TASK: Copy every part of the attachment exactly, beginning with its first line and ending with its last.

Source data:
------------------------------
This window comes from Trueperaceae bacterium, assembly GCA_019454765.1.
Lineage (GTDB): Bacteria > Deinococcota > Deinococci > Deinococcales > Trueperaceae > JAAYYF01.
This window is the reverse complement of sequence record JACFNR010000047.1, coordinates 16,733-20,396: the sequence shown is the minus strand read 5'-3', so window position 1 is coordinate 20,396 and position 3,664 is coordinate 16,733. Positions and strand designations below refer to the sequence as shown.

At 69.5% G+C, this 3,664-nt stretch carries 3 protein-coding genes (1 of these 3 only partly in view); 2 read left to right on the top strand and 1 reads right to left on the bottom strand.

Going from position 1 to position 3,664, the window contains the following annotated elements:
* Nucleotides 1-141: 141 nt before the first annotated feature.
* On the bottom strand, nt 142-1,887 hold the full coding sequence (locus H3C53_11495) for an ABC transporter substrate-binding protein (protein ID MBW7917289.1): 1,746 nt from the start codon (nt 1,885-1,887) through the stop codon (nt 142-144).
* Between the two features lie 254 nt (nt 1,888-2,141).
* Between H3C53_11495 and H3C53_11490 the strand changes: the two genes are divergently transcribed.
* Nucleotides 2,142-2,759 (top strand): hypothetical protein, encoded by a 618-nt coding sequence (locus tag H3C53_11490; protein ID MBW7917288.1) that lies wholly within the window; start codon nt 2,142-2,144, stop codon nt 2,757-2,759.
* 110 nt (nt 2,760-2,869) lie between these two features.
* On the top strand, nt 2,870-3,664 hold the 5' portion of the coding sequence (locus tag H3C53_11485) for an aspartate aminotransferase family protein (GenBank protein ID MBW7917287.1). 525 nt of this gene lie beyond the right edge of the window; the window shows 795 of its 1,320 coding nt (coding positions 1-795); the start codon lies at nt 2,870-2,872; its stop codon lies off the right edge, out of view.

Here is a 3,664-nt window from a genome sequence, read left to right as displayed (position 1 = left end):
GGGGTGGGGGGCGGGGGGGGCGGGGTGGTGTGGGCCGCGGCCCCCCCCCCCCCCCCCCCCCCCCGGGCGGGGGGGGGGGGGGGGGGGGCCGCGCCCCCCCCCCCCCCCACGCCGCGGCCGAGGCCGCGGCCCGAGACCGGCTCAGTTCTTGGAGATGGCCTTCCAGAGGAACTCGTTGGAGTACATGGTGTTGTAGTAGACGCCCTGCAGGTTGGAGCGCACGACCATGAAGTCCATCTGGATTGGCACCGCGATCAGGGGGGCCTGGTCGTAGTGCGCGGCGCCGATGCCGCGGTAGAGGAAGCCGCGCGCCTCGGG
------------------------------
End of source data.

This window comes from Trueperaceae bacterium, assembly GCA_019454765.1.
Lineage (GTDB): Bacteria > Deinococcota > Deinococci > Deinococcales > Trueperaceae > JAAYYF01.
This window is the reverse complement of sequence record JACFNR010000047.1, coordinates 16,733-20,396: the sequence shown is the minus strand read 5'-3', so window position 1 is coordinate 20,396 and position 3,664 is coordinate 16,733. Positions and strand designations below refer to the sequence as shown.

At 69.5% G+C, this 3,664-nt stretch carries 3 protein-coding genes (1 of these 3 only partly in view); 2 read left to right on the top strand and 1 reads right to left on the bottom strand.

Going from position 1 to position 3,664, the window contains the following annotated elements:
* Nucleotides 1-141: 141 nt before the first annotated feature.
* On the bottom strand, nt 142-1,887 hold the full coding sequence (locus H3C53_11495) for an ABC transporter substrate-binding protein (protein ID MBW7917289.1): 1,746 nt from the start codon (nt 1,885-1,887) through the stop codon (nt 142-144).
* Between the two features lie 254 nt (nt 1,888-2,141).
* Between H3C53_11495 and H3C53_11490 the strand changes: the two genes are divergently transcribed.
* Nucleotides 2,142-2,759 (top strand): hypothetical protein, encoded by a 618-nt coding sequence (locus tag H3C53_11490; protein ID MBW7917288.1) that lies wholly within the window; start codon nt 2,142-2,144, stop codon nt 2,757-2,759.
* 110 nt (nt 2,760-2,869) lie between these two features.
* On the top strand, nt 2,870-3,664 hold the 5' portion of the coding sequence (locus tag H3C53_11485) for an aspartate aminotransferase family protein (GenBank protein ID MBW7917287.1). 525 nt of this gene lie beyond the right edge of the window; the window shows 795 of its 1,320 coding nt (coding positions 1-795); the start codon lies at nt 2,870-2,872; its stop codon lies off the right edge, out of view.

Here is a 3,664-nt window from a genome sequence, read left to right as displayed (position 1 = left end):
GGGGTGGGGGGCGGGGGGGGCGGGGTGGTGTGGGCCGCGGCCCCCCCCCCCCCCCCCCCCCCCCGGGCGGGGGGGGGGGGGGGGGGGGCCGCGCCCCCCCCCCCCCCCACGCCGCGGCCGAGGCCGCGGCCCGAGACCGGCTCAGTTCTTGGAGATGGCCTTCCAGAGGAACTCGTTGGAGTACATGGTGTTGTAGTAGACGCCCTGCAGGTTGGAGCGCACGACCATGAAGTCCATCTGGATTGGCACCGCGATCAGGGGGGCCTGGTCGTAGTGCGCGGCGCCGATGCCGCGGTAGAGGAAGCCGCGCGCCTCGGG